Iridium oxide cation made by pulsed-laser vaporisation in the gas phase
An international team of scientists has made a compound containing iridium in the +9 oxidation state – something that has been predicted by theoretical models but never formed experimentally before.
Until now, the highest oxidation state any element was shown to exist at was +8. Iridium, with nine valence electrons, can exist in a variety of oxidation states – the most common under normal conditions are +3 and +4. In 2009, researchers made molecules of IrO4 – a form of iridium oxide where iridium was formally in the +8 state, with an outer shell electron configuration of 5d1. Subsequent theoretical models suggested the last d-orbital electron could be ‘removed’ to create a stable iridium oxide cation where iridium could be counted as being in the +9 oxidation state.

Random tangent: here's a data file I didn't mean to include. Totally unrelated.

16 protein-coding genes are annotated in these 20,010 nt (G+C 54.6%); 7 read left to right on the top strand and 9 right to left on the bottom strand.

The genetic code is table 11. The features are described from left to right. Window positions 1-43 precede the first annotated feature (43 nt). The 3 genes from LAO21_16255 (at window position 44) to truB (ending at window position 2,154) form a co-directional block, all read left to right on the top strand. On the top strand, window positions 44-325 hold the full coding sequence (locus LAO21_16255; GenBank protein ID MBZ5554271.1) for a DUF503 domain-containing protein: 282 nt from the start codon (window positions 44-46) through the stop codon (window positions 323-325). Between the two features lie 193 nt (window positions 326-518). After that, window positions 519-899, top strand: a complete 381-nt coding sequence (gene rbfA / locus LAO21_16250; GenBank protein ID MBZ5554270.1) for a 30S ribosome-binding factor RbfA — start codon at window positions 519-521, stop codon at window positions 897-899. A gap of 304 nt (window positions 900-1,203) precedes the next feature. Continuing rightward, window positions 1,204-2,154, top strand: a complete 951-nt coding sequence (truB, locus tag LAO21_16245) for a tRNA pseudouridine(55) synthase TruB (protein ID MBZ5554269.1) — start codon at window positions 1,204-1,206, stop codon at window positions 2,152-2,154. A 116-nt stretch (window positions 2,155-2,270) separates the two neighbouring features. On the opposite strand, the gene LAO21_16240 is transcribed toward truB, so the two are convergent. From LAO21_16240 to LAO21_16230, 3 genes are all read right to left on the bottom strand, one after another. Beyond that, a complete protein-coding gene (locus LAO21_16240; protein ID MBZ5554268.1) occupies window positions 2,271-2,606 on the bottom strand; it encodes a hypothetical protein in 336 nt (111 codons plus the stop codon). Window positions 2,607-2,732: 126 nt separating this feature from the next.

Now, a team led by Mingfei Zhou at Fudan University in China have successfully formed the [IrO4]+ cation in the gas phase using pulsed-laser vaporisation of an iridium metal target, and identified it using photodissociation spectroscopy.
The team also carried out calculations to predict some of the salts [IrO4]+ might be able to form, but have so far not managed to prepare any of these.
G Wang et al, Nature, 514, 475 (DOI: 10.1038/nature13795)